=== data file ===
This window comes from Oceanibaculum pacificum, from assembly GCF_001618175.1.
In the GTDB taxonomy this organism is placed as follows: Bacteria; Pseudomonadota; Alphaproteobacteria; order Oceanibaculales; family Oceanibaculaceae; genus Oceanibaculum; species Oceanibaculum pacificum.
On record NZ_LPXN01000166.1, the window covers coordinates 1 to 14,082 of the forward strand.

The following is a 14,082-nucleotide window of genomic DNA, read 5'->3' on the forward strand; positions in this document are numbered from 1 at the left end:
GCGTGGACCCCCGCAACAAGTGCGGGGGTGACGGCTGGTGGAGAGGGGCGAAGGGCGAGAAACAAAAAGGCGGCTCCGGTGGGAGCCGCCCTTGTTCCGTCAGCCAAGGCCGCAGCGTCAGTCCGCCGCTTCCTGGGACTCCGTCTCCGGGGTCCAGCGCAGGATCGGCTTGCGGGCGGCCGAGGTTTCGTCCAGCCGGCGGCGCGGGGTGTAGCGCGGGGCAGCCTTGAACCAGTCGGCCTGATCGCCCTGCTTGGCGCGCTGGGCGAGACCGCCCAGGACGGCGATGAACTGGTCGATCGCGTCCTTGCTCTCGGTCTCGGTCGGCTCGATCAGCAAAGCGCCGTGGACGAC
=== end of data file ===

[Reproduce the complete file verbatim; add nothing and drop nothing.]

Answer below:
This window comes from Oceanibaculum pacificum, from assembly GCF_001618175.1.
In the GTDB taxonomy this organism is placed as follows: Bacteria; Pseudomonadota; Alphaproteobacteria; order Oceanibaculales; family Oceanibaculaceae; genus Oceanibaculum; species Oceanibaculum pacificum.
On record NZ_LPXN01000166.1, the window covers coordinates 1 to 14,082 of the forward strand.

The following is a 14,082-nucleotide window of genomic DNA, read 5'->3' on the forward strand; positions in this document are numbered from 1 at the left end:
GCGTGGACCCCCGCAACAAGTGCGGGGGTGACGGCTGGTGGAGAGGGGCGAAGGGCGAGAAACAAAAAGGCGGCTCCGGTGGGAGCCGCCCTTGTTCCGTCAGCCAAGGCCGCAGCGTCAGTCCGCCGCTTCCTGGGACTCCGTCTCCGGGGTCCAGCGCAGGATCGGCTTGCGGGCGGCCGAGGTTTCGTCCAGCCGGCGGCGCGGGGTGTAGCGCGGGGCAGCCTTGAACCAGTCGGCCTGATCGCCCTGCTTGGCGCGCTGGGCGAGACCGCCCAGGACGGCGATGAACTGGTCGATCGCGTCCTTGCTCTCGGTCTCGGTCGGCTCGATCAGCAAAGCGCCGTGGACGAC